When we perform, when we watch, we communicate. We commune with one another, laughing together, crying together, sharing moments. We realize our feelings, our desires, our fears are not unique, we are not in this alone. And the great works of art and great artists are able to do this with a power and beauty that lifts our spirit, elevates our thinking and enriches our experiences. It’s the best part of what makes us human.
Engineering and technology can certainly serve the artist and evolve the art. But if we’re talking about how one can use art in engineering, as an artist, it seems you’re missing the point and de-valuing, or not realizing, Art’s purpose and importance. It seems you have it backwards.
The “We Need STEAM” perspective. I mentioned this dilemma to Sammy Parker (You’ll remember Sammy from his post on STE(A)M: The Important Nexus of STEM and the Arts.) who feels that a stronger alliance between the two is extremely advantageous to both. He writes, in part:
We’re really talking in this STEM/STEAM discussion of lower-case “a”rt [and] how aspects of that can inform or advance for students the understanding, appeal, and ultimate value of STEM and vice versa. It’s not a zero-sum valuation game where one or the other must be lessened in some way(s) to elevate the value of the other. It’s about searching with clear-eyed diligence to see as many relational points as possible (e.g., creativity, critical thinking, elegance in execution, precision, balance, symmetry, analogical and comparative modes of seeing and expressing).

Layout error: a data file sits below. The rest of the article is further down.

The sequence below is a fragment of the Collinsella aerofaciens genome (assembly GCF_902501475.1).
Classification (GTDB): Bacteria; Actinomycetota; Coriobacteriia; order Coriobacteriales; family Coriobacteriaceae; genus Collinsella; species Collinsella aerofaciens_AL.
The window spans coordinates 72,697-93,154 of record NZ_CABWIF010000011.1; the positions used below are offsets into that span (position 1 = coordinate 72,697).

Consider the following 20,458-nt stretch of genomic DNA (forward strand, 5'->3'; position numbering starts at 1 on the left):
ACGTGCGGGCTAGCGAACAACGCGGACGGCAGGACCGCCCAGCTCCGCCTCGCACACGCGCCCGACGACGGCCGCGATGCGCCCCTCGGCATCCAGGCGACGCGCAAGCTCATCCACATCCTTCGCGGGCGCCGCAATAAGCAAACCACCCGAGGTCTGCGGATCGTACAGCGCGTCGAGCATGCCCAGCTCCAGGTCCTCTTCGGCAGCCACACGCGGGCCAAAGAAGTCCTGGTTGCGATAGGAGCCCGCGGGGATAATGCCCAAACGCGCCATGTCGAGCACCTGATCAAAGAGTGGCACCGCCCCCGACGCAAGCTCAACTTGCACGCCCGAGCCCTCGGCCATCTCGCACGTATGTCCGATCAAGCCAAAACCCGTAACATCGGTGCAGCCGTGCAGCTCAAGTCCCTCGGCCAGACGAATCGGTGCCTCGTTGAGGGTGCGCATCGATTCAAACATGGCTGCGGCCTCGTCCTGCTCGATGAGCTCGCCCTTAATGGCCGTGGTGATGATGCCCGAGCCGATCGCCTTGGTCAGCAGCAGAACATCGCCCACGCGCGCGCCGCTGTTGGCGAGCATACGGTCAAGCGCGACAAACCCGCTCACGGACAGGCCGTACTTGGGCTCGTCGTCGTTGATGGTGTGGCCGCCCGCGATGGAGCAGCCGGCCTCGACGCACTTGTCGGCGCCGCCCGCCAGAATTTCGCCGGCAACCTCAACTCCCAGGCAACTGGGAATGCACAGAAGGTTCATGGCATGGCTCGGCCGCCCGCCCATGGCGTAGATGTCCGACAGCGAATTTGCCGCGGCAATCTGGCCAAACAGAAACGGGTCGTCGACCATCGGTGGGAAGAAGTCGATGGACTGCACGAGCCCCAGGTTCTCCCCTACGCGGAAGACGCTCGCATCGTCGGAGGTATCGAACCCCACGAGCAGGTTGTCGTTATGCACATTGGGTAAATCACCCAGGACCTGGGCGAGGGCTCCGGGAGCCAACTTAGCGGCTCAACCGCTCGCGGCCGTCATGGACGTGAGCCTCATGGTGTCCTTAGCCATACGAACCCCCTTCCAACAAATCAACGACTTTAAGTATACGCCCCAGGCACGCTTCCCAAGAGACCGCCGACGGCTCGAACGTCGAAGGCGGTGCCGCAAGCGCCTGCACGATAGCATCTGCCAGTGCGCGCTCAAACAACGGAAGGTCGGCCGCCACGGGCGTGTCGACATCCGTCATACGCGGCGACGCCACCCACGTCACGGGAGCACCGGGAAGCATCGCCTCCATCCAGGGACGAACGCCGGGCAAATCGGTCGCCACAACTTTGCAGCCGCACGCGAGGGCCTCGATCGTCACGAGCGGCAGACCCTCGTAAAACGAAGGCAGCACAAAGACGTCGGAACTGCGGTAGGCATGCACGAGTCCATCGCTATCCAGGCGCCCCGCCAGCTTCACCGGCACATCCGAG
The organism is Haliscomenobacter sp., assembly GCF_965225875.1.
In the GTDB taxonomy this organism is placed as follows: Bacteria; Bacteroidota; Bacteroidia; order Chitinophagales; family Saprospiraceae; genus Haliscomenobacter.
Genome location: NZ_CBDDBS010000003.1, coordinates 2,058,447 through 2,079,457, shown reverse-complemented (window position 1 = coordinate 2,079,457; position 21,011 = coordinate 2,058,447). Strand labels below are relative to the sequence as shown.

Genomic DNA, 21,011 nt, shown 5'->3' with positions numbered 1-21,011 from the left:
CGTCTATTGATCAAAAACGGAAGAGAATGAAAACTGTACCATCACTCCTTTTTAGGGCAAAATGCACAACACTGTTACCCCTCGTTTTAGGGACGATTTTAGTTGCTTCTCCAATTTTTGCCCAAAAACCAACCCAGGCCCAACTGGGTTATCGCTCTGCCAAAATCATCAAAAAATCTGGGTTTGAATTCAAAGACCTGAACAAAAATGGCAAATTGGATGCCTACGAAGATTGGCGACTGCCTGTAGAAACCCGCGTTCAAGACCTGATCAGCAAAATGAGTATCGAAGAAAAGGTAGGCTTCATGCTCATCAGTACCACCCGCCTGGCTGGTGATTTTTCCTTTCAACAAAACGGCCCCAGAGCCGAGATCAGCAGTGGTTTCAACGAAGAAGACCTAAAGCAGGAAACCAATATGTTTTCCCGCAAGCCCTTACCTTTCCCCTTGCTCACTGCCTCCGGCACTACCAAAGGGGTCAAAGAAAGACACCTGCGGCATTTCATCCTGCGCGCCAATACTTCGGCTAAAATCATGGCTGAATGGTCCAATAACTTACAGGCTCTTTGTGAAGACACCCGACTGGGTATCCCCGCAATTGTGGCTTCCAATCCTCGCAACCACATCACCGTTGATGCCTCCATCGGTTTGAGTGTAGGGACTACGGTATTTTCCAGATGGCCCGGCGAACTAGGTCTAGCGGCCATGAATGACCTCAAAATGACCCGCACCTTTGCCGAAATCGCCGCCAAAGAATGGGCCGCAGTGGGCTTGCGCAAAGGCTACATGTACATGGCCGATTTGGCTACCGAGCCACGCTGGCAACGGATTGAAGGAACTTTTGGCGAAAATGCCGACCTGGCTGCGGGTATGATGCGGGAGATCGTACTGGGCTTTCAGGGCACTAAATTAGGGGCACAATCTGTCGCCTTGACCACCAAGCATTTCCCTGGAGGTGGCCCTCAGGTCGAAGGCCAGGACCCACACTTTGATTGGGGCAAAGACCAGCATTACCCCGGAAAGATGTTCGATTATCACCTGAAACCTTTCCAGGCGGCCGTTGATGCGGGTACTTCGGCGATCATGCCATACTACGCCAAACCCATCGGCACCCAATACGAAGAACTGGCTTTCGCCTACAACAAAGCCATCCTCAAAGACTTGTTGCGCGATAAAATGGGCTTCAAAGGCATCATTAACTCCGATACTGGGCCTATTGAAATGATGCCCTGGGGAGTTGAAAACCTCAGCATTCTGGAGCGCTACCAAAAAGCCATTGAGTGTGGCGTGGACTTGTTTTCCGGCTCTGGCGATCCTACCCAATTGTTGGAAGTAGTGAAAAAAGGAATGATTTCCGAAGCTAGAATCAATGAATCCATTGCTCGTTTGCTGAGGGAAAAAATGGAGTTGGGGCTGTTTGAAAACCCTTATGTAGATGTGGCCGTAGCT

No, we don’t need a package of nifty STEAM lessons. Rather, we need to be able to teach most effectively and reach and engage students most widely in individual subjects’ core concepts–whether technological, computational, artistic, or creative. In a multidisciplinary way we need to use the elements of both STEM and art when and where they most logically relate and can assist most productively in students’ learning.
Tough? yeah. Worthwhile? Research and anecdote imply numerous positive results and possibilities, so yeah, also. Work every time? Nah; but then, what does? Enough to be educationally valuable? I think so.